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Characterization of antibiotic resistant gene in Staphylococcus aureus isolated from surgical wounds
Aisha Nawaz, Abdul Razzaq, Sadia Ijaz, Aisha Nawaz, Arfan Ali, Afshan kaleem, pages 83-88

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 Background: In the field of surgery wound infections have been a problem. Staphylococcus aureusEscherichia coliProteus species, Klebsiella species, Streptococcus speciesEnterobacter speciesPseudomonas species and species of staphylococci are frequently isolated from wound. This study was carried out to determine the prevalence of different pathogens in surgical wounds and their antimicrobial susceptibility patterns. Methods: Pus swabs from each patient was collected aseptically, and inoculated on culture media. Isolates were characterized, identified, and their antibiotic susceptibility patterns were determined using the Kirby-Bauer diffusion method. Results: Out of 300 surgical wound specimens analyzed, 208 samples were positive culture among which Staphylococcus aureus was most frequent pathogen with 103 (49.51%). The other 33 (15.86%) isolates were Pseudomonas aeruginosa followed by 27 (12.98%) isolates ofKlebsiella 25 (12.01%) isolates of Proteus and 20 (9.61%). isolates of E.coli respectively. The antibiotic susceptibility of Staphylococcus aureus was checked. Conclusions: It was observed that 103 isolates of S. aureus were resistant to Augmentin 65.04% to Sparfloxacin 59.22% to Amikacin 57.28% to Cefuroxime 57.28% to cefotaxime 56.31% to Ceftazidime 53.39% to Fusidic acid 48.54% to Ciprofloxacin 39.80% to Methicillin 37.86% to Gentamicin 28.15% to Meropenem 13.59% to Imipenem 5.82%. PCR assay for the detection of clinically relevant antibiotic resistance gene of S. aureus was done. Fragments of mecA (encoding methicillin resistance) gene were amplified and commercially sequenced which showed insertion at three sites; 480-481: T, 484-485: T, 464-465: G. 

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Full Length Research Articles:

Analysis of reporter proteins GUS and DsRed driven under the control of CaMV35S promoter in syncytia induced by beet cyst nematode Heterodera schachtii in Arabidopsis roots
Muhammad Amjad Ali, Amjad Abbas, pages 89-96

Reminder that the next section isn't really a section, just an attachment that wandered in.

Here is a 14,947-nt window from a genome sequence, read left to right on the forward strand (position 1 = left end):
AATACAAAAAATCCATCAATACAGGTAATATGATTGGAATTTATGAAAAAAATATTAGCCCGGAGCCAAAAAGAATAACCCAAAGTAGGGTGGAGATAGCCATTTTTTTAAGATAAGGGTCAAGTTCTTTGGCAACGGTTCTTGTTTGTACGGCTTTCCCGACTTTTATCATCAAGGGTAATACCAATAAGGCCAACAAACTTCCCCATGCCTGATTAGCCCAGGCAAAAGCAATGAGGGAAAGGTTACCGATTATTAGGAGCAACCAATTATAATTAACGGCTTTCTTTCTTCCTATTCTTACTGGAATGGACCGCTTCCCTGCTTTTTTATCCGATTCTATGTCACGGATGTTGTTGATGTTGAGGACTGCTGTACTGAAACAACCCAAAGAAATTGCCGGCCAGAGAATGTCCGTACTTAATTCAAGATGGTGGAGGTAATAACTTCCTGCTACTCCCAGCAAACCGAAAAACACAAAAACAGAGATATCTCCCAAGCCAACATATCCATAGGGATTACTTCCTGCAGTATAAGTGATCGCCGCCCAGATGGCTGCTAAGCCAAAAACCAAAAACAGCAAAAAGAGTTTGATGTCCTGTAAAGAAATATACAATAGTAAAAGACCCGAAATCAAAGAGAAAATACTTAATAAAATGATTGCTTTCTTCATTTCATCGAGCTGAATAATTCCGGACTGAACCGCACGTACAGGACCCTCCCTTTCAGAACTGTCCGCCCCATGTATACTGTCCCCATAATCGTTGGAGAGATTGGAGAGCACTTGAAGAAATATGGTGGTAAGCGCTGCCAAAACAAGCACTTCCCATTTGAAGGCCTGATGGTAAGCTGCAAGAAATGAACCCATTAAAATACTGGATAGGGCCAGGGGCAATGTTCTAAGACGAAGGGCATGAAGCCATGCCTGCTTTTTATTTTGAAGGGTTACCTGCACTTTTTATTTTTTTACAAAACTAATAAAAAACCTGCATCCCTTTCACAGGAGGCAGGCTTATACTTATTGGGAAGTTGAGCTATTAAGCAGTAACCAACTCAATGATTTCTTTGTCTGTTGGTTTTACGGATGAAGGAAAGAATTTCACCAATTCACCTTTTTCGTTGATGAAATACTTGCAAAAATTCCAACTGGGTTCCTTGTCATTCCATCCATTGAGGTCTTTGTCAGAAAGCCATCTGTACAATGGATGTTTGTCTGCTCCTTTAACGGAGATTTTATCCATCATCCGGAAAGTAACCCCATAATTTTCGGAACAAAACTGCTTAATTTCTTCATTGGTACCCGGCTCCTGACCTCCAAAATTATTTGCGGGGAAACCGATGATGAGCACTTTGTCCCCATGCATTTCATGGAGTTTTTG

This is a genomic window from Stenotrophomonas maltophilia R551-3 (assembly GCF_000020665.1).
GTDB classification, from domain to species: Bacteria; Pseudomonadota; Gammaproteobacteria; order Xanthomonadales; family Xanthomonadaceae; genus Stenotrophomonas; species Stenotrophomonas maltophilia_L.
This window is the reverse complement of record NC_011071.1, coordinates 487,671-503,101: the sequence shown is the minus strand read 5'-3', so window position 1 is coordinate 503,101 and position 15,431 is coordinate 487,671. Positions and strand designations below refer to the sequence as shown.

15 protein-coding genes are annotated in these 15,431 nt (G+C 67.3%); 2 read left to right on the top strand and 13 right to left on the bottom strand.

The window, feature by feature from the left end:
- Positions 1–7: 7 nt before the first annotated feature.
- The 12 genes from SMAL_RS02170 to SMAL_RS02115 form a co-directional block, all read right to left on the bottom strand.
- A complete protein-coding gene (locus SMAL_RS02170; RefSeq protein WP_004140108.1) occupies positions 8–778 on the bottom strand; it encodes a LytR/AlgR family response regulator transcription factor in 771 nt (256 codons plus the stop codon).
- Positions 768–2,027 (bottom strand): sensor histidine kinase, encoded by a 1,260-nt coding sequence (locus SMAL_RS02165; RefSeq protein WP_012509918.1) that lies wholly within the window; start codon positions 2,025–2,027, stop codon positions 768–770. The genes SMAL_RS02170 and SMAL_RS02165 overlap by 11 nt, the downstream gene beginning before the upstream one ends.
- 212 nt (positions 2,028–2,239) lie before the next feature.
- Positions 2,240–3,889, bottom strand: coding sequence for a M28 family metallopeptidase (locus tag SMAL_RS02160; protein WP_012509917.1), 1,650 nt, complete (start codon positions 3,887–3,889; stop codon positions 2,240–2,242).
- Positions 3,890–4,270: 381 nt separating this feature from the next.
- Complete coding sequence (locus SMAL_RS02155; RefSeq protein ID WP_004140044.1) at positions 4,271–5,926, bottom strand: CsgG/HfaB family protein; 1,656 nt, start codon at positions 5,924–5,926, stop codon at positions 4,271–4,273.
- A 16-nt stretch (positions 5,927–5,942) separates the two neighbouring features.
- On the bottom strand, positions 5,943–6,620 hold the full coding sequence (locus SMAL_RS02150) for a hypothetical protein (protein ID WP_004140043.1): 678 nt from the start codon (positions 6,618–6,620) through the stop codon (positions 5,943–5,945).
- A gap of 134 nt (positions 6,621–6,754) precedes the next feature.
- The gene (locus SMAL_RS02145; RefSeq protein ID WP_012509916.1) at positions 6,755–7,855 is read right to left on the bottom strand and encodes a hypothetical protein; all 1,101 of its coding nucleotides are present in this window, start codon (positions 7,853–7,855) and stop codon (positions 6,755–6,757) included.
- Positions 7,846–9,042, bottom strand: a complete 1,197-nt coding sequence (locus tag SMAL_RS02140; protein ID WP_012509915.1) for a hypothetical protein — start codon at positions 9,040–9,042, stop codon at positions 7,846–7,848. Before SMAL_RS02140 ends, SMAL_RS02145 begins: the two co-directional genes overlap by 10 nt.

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 Background: Cyst nematodes induce specialized feeding structures called syncytia in the plant roots. The expression of CaMV promoter in syncytia has remained topic of debate. The objective of this research was to study the activity of CaMV promoter by using reporter proteins like GUSand DsRed under the control of CaMV35S promoter in syncytia induced by H. schachtii in Arabidopsis roots. Methods: pMAA-Red and pPZP3425 plasmids were used to study expression of GUS and DsRedin syncytia.  The plants were grown in 2% Knop medium under sterile conditions in growth chambers at 25°C in long day conditions. GUS activity in syncytia was studied through staining of syncytia using X-gluc solution. Ds-Red fluorescence in syncytia was detected by using an inverse microscope equipped with UV filter. Results: The expression analysis of DsRed protein driven by CaMV promoter demonstrated that this promoter is active in syncytia at all the time points. All the syncytia showed DsRed expression at 5 dpi. At 7 dpi, 10 dpi and 15 dpi over 90%, 80% and 50% of the syncytia showed DsRedfluorescence respectively. There was very high fluorescence in the syncytia as compared to the uninfected root segments due to high expression. CaMV::GUS lines showed GUS expression in 80% of 5dpi syncytia. However, unlike expression of DsRed, the number of GUS stained syncytia decreased quickly to around 50% at 7 dpi and to about 5% in the 15 dpi syncytia. Conclusions: The results conclude that CaMV promoter is more active in younger syncytia as compared to older syncytia but can be used for expression in syncytia. Moreover, DsRed protein could be used as better reporter for evaluation of gene expression in syncytia as compared to GUS.